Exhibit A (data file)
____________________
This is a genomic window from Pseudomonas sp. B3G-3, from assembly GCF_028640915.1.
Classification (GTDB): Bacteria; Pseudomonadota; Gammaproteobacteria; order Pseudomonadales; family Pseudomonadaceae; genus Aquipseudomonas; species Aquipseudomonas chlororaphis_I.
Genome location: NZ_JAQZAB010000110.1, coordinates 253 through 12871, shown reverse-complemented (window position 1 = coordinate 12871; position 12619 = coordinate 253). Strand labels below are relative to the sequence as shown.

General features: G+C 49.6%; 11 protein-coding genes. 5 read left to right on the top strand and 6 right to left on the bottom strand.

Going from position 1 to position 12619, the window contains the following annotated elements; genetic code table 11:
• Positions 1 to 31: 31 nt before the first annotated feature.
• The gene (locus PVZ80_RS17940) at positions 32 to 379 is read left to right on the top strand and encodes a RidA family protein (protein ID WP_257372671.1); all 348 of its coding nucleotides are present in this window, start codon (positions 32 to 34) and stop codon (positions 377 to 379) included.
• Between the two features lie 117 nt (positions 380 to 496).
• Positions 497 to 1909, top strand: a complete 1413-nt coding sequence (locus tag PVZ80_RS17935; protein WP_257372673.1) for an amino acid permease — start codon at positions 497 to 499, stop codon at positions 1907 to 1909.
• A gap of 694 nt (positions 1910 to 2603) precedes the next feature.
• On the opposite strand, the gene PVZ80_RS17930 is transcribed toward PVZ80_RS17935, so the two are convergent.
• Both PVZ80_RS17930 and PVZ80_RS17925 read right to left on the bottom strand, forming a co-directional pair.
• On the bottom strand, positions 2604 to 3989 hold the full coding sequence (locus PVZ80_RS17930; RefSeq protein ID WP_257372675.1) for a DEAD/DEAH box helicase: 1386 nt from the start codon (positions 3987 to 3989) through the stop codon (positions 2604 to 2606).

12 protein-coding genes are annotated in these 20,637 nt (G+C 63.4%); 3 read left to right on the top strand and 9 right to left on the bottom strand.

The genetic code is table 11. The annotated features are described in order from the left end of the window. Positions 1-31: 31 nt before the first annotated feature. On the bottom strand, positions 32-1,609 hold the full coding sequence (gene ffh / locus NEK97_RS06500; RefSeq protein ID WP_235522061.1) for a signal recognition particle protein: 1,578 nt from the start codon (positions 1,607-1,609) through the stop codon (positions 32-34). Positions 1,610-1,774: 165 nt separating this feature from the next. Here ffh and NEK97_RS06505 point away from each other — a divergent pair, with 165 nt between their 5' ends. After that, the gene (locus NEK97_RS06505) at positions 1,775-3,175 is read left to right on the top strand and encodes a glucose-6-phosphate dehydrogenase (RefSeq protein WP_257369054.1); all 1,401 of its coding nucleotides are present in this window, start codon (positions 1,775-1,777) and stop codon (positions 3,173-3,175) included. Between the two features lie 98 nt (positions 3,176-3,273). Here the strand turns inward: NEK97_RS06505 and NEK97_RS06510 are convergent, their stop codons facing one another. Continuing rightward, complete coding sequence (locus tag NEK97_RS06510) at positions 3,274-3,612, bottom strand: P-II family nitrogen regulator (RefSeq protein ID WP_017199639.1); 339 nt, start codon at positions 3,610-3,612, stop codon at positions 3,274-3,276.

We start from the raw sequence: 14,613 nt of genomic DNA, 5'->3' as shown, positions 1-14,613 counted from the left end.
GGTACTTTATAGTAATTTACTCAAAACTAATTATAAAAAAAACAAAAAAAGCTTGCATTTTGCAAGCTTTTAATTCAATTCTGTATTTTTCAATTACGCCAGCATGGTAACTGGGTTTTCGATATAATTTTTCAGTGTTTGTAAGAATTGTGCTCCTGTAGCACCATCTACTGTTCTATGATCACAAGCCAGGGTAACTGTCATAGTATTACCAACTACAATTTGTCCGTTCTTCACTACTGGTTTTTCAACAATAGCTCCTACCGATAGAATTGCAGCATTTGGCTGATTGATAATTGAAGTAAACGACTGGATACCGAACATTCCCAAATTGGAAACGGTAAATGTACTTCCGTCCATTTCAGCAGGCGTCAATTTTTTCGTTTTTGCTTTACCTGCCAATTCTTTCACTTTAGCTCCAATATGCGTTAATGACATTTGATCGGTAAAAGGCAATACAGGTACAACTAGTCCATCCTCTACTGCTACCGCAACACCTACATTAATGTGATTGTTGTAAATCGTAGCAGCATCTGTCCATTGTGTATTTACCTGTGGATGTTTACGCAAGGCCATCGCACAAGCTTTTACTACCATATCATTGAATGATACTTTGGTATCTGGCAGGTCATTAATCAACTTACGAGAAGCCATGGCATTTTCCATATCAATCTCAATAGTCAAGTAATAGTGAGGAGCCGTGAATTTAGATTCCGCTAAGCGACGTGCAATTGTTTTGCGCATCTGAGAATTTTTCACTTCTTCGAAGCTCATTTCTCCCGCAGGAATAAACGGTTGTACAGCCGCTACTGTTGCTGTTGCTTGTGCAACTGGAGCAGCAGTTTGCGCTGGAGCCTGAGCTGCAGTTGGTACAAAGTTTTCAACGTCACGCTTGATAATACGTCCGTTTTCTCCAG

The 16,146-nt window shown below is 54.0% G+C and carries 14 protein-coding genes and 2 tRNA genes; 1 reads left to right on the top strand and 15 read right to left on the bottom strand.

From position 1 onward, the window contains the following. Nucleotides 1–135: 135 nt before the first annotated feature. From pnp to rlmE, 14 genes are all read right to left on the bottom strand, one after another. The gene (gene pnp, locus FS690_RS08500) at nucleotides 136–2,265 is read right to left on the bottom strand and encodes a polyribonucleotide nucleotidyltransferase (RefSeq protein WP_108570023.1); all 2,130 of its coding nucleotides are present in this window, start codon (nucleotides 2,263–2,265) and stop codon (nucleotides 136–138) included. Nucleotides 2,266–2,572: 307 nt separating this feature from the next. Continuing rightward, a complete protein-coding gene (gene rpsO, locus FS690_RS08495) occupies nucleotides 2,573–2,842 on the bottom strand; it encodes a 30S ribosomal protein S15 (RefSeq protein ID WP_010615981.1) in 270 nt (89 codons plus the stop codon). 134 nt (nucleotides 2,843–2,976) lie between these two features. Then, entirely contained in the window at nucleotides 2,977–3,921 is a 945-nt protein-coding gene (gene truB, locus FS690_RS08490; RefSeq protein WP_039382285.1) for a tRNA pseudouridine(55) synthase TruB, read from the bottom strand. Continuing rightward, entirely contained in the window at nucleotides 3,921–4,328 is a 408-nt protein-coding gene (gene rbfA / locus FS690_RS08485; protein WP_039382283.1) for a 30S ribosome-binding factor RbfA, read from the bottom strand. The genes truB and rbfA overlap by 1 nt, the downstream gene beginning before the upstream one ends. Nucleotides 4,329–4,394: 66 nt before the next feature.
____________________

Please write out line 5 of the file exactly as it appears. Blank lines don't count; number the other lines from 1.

Going from position 1 to position 12619, the window contains the following annotated elements; genetic code table 11: